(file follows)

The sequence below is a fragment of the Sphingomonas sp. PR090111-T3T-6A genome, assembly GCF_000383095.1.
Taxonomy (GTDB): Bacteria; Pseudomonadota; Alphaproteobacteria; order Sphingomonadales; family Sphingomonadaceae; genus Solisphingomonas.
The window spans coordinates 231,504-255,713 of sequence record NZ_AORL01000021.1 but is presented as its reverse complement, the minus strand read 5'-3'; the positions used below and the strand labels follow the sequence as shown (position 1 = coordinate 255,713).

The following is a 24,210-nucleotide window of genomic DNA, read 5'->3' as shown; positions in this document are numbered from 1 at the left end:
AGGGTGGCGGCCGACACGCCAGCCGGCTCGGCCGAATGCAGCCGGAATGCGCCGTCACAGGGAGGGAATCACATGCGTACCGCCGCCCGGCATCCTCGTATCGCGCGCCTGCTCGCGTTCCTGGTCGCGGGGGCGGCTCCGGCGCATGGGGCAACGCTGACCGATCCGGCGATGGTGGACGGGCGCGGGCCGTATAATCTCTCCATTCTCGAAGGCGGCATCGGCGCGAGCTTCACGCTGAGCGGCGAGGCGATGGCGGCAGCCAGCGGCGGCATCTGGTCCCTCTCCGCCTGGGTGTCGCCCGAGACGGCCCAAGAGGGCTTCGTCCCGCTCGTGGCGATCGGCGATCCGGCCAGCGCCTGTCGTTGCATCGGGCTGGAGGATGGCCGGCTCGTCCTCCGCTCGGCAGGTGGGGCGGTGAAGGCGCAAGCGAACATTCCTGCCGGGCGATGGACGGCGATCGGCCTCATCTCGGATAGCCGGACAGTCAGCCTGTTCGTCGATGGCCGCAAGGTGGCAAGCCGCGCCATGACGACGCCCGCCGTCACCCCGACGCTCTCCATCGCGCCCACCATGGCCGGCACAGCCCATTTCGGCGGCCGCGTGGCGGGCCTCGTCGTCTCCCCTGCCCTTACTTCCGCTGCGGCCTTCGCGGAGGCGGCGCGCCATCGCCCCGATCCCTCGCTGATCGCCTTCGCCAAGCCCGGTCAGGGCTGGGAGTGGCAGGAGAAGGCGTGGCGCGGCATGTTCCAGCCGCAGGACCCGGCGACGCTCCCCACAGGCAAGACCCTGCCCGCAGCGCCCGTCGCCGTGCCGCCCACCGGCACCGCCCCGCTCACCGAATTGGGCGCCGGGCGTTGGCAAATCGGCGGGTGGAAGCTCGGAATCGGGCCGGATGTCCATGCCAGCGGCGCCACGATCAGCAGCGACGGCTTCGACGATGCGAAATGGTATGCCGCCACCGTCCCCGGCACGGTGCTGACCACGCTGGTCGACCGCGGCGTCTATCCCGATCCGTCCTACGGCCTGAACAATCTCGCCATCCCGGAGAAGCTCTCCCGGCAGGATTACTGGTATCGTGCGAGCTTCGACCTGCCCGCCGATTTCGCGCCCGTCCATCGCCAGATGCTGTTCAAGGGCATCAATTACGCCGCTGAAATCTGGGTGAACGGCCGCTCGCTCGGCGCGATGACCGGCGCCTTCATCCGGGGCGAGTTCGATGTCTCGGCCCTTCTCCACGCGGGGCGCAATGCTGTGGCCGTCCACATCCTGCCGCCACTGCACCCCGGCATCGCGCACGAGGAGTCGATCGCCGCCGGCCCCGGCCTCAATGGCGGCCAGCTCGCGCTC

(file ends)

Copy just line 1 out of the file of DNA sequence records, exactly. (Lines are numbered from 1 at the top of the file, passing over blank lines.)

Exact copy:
The sequence below is a fragment of the Sphingomonas sp. PR090111-T3T-6A genome, assembly GCF_000383095.1.